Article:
Engineers at Intellitect Water have developed a version of the company’s innovative multiparameter water quality monitoring sonde, the ‘Intellisonde FE™’ that can continuously monitor final effluent without the need for chemicals or frequent maintenance and calibration.
A unit has been installed on the final effluent of Wessex Water’s Holdenhurst wastewater treatment plant in Bournemouth (GB) since January 2010 and initial results indicate that this new technology could bring the advantages of online monitoring to a much larger proportion of wastewater treatment plants.
The Intellisonde FE™ is a very small multiparameter monitor that is able to run unattended for weeks. Low capital and operational costs will mean that it will become possible to install continuous monitors at plants for which the costs were previously considered prohibitive.
The Bournemouth trial was conducted adjacent to traditional online monitoring instruments and Wessex Water’s Regional Waste Scientist Mike Robinson, says: “The trial is proceeding very well, with the Intellisonde FE™ producing measurements that closely mirror data from our other monitors and from manual tests. For example, we employ traditional online single parameter monitoring instruments at the outfall and we also utilise portable instruments to measure parameters such as clarity and ammonium.”
The Intellisonde FE™ is located in a flow-through chamber which is fed by a submerged sampling pump located in a sump. A level gauge ensures that the sump does not pump dry. The trial unit has been fitted with a small strainer to prevent any possible accumulation of dirt in the measurement chamber. However, it has only been necessary to occasionally remove small stones and snails, although these did not have any effect on the measurements.
Inside the sonde head, tiny solid-state sensors continuously monitor conductivity, pH, temperature, turbidity and ammonium. The unit can log at intervals between one minute and one hour on all parameters simultaneously. Measurements are retained on an internal datalogger, however data is transmitted via GPRS to a dedicated server which feeds a web site to enable 24/7 access to (almost) live water quality information. The units are also able to provide an analogue output that could interface with a water company’s regional telemetry system, providing a closed-loop system for data protection.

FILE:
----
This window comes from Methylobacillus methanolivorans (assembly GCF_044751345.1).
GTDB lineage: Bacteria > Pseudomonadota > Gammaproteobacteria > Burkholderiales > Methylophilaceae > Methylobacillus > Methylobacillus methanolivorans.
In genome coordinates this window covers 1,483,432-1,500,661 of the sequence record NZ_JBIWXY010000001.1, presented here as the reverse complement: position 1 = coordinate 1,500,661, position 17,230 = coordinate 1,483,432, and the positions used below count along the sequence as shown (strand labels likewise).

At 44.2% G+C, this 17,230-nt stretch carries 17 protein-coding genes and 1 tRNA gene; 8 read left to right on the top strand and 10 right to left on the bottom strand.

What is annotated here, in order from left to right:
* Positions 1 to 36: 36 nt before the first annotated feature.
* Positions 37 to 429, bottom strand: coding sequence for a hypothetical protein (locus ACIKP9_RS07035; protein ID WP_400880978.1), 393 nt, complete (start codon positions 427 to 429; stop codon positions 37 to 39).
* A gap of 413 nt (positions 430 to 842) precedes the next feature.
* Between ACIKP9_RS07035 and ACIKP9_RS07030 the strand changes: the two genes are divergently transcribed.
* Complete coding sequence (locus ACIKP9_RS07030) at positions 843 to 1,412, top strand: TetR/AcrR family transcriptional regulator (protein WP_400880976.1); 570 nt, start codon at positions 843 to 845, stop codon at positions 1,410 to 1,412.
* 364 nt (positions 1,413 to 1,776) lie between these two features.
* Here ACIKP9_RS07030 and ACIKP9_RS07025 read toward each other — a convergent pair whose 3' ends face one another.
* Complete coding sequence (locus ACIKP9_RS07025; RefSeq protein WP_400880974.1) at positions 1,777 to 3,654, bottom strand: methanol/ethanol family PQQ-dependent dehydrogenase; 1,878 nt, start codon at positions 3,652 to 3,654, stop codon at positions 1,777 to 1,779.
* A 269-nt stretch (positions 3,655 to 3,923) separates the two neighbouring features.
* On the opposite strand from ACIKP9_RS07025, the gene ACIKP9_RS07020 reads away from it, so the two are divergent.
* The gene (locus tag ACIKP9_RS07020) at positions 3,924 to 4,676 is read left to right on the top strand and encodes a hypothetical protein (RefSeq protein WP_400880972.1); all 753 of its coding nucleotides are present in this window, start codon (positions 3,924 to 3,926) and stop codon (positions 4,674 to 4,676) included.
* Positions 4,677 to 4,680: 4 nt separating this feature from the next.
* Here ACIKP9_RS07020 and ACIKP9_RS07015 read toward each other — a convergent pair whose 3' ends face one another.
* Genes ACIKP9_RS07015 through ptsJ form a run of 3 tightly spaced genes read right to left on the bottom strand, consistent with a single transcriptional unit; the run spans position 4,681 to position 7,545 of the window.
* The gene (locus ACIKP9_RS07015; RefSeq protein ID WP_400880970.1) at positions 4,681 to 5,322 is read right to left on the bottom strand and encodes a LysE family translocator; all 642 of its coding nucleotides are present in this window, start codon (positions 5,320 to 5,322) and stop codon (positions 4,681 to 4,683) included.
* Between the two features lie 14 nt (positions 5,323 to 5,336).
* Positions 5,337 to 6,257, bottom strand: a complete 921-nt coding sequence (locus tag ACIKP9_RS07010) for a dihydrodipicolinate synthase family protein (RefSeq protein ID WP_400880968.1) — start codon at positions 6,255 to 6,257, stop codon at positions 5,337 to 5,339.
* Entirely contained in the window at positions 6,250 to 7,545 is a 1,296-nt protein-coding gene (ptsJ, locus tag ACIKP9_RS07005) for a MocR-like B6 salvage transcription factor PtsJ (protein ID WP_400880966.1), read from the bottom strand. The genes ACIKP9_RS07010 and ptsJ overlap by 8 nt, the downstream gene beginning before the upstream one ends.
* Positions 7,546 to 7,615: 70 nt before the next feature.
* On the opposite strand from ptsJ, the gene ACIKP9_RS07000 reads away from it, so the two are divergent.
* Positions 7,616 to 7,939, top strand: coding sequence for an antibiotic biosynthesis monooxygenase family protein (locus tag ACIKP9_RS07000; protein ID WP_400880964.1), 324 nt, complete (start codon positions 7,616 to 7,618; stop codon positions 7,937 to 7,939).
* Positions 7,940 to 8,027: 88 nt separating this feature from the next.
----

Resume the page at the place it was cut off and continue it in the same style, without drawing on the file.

The graph shows recorded data during February and March 2010, and Mike reports that no calibration or maintenance was necessary during this period. The data shows several weeks of unattended use, with reported ammonia levels agreeing well with a second instrument installed at the same point. Simultaneous monitoring of other parameters can indicate possible causes of variations in effluent quality, which may in turn lead to more efficient treatment management. For example, reduced conductivity may indicate a correlation between rainfall and ammonia. Without this data, it would be significantly more difficult to diagnose causes of variations in effluent quality, particularly at unmanned treatment works where data is restricted to discrete samples during the day. It should be noted that the ammonium peaks in this data are recorded during the night.
Intellitect Water’s Technical Director David Vincent, believes that recent changes in monitoring requirements will greatly enhance the demand for the new Intellisonde FE™. He explains, “The Environment Agency (EA) is currently engaged upon a programme of passing the responsibility for collecting, analysing and reporting discharge quality to operators. At the same time, the level of monitoring required will depend on the level of pollution risk that each discharge represents. Consequently operators, such as the water industry and the process industries, will have to develop a monitoring strategy that meets the requirements of the EA.”
The EA conducts infrequent audit checks on the plant effluent. However, the responsibility for maintaining effluent quality lies firmly with the water company and Mike Robinson believes that continuous monitoring offers substantial operational benefits. “One of the main advantages of 24/7 data is that it helps to identify spikes and enables process operators to determine the cause of the problem and thereby to adjust the treatment process,” he says. “Continuous data also helps with the identification of treatment deficiency and data for multiple parameters provides a better understanding of the whole process. For example, conductivity and temperature can provide useful supplementary data.”
Occasional sampling and analysis can be lower in cost than online monitoring. However, the main disadvantages are that a pollution incident could go undetected between sampling times and infrequent data does not support process optimisation. In contrast, David Vincent says, “The Intellisonde FE™ will provide continuous access to effluent quality data and thereby help to raise compliance levels even further.”
The Intellisonde FE™ will also provide major financial advantages. It is priced for volume deployment, significantly below traditional effluent monitoring systems, which means that it will become cost-effective for a much larger proportion of works and will save the cost of sampler visits and analysis.
From a water company perspective, Mike Robinson says, “This trial is generating a lot of interest amongst the management team and if we can prove that the lifetime costs are as low as they appear and if the unit continues to perform reliably, the low capital and maintenance costs will mean that the Intellisonde FE™ could find application at a large number of treatment works.”